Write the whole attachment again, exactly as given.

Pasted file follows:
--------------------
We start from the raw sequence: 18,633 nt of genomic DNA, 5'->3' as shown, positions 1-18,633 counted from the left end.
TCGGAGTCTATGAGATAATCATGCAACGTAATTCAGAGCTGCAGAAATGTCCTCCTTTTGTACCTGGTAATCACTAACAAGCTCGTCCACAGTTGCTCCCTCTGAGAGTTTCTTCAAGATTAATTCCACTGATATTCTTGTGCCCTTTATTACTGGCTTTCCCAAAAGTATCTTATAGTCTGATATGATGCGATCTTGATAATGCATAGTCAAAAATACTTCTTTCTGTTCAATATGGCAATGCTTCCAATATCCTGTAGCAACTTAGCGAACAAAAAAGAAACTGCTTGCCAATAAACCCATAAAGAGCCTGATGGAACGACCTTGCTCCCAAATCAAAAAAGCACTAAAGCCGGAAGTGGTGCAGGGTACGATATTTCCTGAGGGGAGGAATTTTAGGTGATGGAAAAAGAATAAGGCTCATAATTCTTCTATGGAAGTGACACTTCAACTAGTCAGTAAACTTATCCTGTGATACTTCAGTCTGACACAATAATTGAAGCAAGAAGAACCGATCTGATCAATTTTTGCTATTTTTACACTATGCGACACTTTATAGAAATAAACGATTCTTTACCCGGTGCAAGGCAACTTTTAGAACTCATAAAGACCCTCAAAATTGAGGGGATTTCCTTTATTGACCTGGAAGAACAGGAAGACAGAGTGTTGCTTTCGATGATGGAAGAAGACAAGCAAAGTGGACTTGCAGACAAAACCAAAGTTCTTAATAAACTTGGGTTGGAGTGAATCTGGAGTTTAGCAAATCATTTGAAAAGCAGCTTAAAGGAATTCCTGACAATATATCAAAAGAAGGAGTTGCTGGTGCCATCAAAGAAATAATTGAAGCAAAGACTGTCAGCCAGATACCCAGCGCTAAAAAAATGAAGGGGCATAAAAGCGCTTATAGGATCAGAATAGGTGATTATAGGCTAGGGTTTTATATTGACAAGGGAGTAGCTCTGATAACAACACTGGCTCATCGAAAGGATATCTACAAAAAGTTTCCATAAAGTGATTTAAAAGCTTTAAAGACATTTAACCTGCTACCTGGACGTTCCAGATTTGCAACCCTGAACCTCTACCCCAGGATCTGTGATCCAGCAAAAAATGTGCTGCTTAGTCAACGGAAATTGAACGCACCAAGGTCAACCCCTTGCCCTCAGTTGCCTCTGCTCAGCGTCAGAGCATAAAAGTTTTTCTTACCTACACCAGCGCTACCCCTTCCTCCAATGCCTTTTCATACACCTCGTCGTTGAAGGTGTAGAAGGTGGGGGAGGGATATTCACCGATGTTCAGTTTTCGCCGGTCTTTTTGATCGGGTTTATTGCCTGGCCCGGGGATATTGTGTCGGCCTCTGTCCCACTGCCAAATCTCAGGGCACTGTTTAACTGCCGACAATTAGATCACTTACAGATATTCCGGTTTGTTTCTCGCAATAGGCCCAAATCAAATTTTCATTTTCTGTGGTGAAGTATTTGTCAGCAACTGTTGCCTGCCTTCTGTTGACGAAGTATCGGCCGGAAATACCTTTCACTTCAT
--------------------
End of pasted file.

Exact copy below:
We start from the raw sequence: 18,633 nt of genomic DNA, 5'->3' as shown, positions 1-18,633 counted from the left end.
TCGGAGTCTATGAGATAATCATGCAACGTAATTCAGAGCTGCAGAAATGTCCTCCTTTTGTACCTGGTAATCACTAACAAGCTCGTCCACAGTTGCTCCCTCTGAGAGTTTCTTCAAGATTAATTCCACTGATATTCTTGTGCCCTTTATTACTGGCTTTCCCAAAAGTATCTTATAGTCTGATATGATGCGATCTTGATAATGCATAGTCAAAAATACTTCTTTCTGTTCAATATGGCAATGCTTCCAATATCCTGTAGCAACTTAGCGAACAAAAAAGAAACTGCTTGCCAATAAACCCATAAAGAGCCTGATGGAACGACCTTGCTCCCAAATCAAAAAAGCACTAAAGCCGGAAGTGGTGCAGGGTACGATATTTCCTGAGGGGAGGAATTTTAGGTGATGGAAAAAGAATAAGGCTCATAATTCTTCTATGGAAGTGACACTTCAACTAGTCAGTAAACTTATCCTGTGATACTTCAGTCTGACACAATAATTGAAGCAAGAAGAACCGATCTGATCAATTTTTGCTATTTTTACACTATGCGACACTTTATAGAAATAAACGATTCTTTACCCGGTGCAAGGCAACTTTTAGAACTCATAAAGACCCTCAAAATTGAGGGGATTTCCTTTATTGACCTGGAAGAACAGGAAGACAGAGTGTTGCTTTCGATGATGGAAGAAGACAAGCAAAGTGGACTTGCAGACAAAACCAAAGTTCTTAATAAACTTGGGTTGGAGTGAATCTGGAGTTTAGCAAATCATTTGAAAAGCAGCTTAAAGGAATTCCTGACAATATATCAAAAGAAGGAGTTGCTGGTGCCATCAAAGAAATAATTGAAGCAAAGACTGTCAGCCAGATACCCAGCGCTAAAAAAATGAAGGGGCATAAAAGCGCTTATAGGATCAGAATAGGTGATTATAGGCTAGGGTTTTATATTGACAAGGGAGTAGCTCTGATAACAACACTGGCTCATCGAAAGGATATCTACAAAAAGTTTCCATAAAGTGATTTAAAAGCTTTAAAGACATTTAACCTGCTACCTGGACGTTCCAGATTTGCAACCCTGAACCTCTACCCCAGGATCTGTGATCCAGCAAAAAATGTGCTGCTTAGTCAACGGAAATTGAACGCACCAAGGTCAACCCCTTGCCCTCAGTTGCCTCTGCTCAGCGTCAGAGCATAAAAGTTTTTCTTACCTACACCAGCGCTACCCCTTCCTCCAATGCCTTTTCATACACCTCGTCGTTGAAGGTGTAGAAGGTGGGGGAGGGATATTCACCGATGTTCAGTTTTCGCCGGTCTTTTTGATCGGGTTTATTGCCTGGCCCGGGGATATTGTGTCGGCCTCTGTCCCACTGCCAAATCTCAGGGCACTGTTTAACTGCCGACAATTAGATCACTTACAGATATTCCGGTTTGTTTCTCGCAATAGGCCCAAATCAAATTTTCATTTTCTGTGGTGAAGTATTTGTCAGCAACTGTTGCCTGCCTTCTGTTGACGAAGTATCGGCCGGAAATACCTTTCACTTCAT